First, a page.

There is an element of irony given the narrator’s profession, which of course deals in rules, protects capitalism, and defends the principal of ownership. As the story progresses the narrator actually comes to believe that Bartleby may have a point and that “all the justice and all the reason is on the other side” (Melville H., 1853). He even begins to view the conditions in which the scriveners work as being oppressive, detailing other men’s wealth in writing and copying endless documents to protect the principle of ownership in the political superstructure of capitalism; which is of course epitomised in Wall Street itself. The phrase “I would prefer not to” also suggests a mooted rebellion against capitalism, and many Transcendentalists were opposed to Capitalism on philosophical grounds.

Melville’s vivid use of imagery in the description of the office in which Bartleby is “entombed” allows the reader to imagine a lifeless, claustrophobic room, as the narrator states “deficient in what landscape painters call ‘life’”. The use of the green flimsy screen, to separate the narrator from the workers, symbolises the fragility of the class divide. This is emphasised when the narrator considers the alternative should Bartleby’s actions prove to be copied (again symbolic irony) by others in Wall Street. Of course, the entire system of property owning, and the principle of ownership itself, is dependent upon accurate and reliable record keeping. Bartleby in “preferring not to” check his work and thus safeguard the reliability of the information that they are recording is highly significant. The narrator eventually abandons Bartleby by moving away from him. (Marx L., 1953)

The symbolism of the green flimsy screen is important: it demonstrates the delicate nature of that which separates the classes, rendered even more precarious when Bartleby utters the words “I would prefer not to”. It also evokes an obvious image of something green and thus nature, this in turn is juxtaposed against the dim almost dingy image of the office environment that Melville describes. This negative description of the working environment, for Bartleby his home, together with the negative portrayal of the tedious nature of the work is an indictment of capitalism. Humans, reduced to the role of machines, forced to comply with a way of living that will not allow them to achieve their full potential, become subsumed within a group. The character of Bartleby neatly portrays the fundamental beliefs of Transcendentalism at the same time as showing that they may ultimately not be achievable. The ultimate tragic demise of Bartleby demonstrates that his stand was futile. (Widmer K., 1969)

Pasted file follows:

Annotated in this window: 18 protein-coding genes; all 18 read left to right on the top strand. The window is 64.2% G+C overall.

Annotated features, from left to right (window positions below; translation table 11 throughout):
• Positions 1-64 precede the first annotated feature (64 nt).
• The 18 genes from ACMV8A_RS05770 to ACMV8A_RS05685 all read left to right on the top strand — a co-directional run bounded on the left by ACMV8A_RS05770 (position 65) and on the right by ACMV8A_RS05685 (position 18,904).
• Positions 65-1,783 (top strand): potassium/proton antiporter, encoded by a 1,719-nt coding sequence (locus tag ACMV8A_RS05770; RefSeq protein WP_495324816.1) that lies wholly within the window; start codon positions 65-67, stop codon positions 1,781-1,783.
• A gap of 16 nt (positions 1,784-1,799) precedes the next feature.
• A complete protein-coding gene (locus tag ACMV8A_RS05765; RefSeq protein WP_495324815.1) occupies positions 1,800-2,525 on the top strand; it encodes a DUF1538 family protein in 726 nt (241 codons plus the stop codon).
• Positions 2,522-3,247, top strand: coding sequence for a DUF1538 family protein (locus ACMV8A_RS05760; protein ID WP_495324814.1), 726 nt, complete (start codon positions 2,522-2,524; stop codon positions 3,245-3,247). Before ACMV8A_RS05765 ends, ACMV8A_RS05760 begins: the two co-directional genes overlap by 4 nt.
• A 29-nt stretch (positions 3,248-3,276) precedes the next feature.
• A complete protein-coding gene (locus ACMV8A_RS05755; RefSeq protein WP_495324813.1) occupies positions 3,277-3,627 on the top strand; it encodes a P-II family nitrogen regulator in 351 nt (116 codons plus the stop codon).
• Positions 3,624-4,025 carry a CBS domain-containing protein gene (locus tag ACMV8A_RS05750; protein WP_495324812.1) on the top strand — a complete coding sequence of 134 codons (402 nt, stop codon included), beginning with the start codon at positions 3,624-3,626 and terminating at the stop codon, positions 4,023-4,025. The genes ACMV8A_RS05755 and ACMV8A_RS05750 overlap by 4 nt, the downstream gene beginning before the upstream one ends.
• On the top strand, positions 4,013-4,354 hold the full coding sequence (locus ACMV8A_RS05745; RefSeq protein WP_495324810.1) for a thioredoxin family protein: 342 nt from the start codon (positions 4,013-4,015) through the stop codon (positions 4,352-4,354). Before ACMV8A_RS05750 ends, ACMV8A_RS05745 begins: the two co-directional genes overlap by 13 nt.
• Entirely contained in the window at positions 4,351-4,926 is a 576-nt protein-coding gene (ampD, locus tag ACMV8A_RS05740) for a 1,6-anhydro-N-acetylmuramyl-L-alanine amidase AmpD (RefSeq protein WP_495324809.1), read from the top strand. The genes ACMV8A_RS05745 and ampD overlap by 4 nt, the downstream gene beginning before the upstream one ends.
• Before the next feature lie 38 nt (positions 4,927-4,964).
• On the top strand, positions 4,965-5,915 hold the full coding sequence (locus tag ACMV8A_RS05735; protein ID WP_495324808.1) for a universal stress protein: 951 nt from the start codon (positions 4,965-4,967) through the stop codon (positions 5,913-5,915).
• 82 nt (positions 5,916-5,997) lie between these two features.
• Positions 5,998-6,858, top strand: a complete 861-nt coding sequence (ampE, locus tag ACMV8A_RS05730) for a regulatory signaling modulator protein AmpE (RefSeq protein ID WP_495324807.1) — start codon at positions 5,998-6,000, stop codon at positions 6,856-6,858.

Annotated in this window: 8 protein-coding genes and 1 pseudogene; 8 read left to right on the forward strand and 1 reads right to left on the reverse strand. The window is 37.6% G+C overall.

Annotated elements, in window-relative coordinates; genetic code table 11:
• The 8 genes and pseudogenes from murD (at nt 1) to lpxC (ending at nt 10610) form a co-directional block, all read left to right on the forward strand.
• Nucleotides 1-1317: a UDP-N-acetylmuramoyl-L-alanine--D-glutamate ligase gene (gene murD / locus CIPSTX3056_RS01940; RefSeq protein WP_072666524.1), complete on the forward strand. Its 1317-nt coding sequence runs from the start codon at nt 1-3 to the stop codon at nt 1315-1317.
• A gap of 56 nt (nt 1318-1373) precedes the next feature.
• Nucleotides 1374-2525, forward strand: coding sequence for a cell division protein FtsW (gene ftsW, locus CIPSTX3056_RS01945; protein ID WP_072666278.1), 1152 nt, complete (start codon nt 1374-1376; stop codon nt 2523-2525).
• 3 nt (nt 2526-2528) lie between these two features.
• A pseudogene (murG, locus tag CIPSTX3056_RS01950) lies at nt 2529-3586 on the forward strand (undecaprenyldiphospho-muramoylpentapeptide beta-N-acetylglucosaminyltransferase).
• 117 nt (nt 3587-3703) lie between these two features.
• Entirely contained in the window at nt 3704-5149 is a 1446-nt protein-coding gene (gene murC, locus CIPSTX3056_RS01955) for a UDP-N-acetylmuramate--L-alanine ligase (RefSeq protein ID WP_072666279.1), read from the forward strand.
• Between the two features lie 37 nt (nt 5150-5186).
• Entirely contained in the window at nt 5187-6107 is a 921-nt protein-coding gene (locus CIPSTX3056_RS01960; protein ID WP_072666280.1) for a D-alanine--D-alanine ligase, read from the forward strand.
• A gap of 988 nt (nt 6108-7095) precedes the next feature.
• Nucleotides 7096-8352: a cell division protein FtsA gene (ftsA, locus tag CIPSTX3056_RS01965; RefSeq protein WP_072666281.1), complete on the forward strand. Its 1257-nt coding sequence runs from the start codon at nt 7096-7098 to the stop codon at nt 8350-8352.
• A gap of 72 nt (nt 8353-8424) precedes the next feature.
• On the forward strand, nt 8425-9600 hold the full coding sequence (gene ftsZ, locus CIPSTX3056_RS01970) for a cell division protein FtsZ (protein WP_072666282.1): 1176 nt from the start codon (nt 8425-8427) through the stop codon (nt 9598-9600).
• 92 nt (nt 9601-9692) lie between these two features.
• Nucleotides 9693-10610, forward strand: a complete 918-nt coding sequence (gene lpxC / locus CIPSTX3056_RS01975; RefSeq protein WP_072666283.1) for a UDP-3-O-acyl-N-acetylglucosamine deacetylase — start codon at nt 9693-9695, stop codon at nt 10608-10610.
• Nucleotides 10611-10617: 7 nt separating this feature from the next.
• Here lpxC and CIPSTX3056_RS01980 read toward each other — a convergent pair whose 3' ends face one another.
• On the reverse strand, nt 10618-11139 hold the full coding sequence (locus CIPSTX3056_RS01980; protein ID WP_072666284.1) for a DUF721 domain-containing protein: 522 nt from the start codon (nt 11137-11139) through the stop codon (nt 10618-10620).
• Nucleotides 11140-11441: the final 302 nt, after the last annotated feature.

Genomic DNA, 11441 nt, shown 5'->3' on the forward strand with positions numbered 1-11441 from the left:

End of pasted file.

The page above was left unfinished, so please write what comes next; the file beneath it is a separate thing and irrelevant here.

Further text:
The phrase “I would prefer not to”, on a close reading and consideration of the text, conveys the message of the whole story in one phrase: It is saying that as humans we should all be able to live as we would prefer and emphasises the importance of self in striving for divinity. It is therefore extremely useful, and important, when analysing the meaning of the text.

BibliographyAnderson, Walter. “Form and Meaning in ‘Bartleby, the Scrivener.’” Studies in Short Fiction 18 (Fall 1981): 383-93.

Marx L., 1987, “Melvilles Parable of the Walls”, in Herman Melville’s Billy Budd, Benito Cereno, Bartleby the Scrivener and Other Tales, Chelsea House Publishers, Philadelphia, pp.11-29

Melville H., 1853, Bartleby the Scrivener : A Story of Wall-Street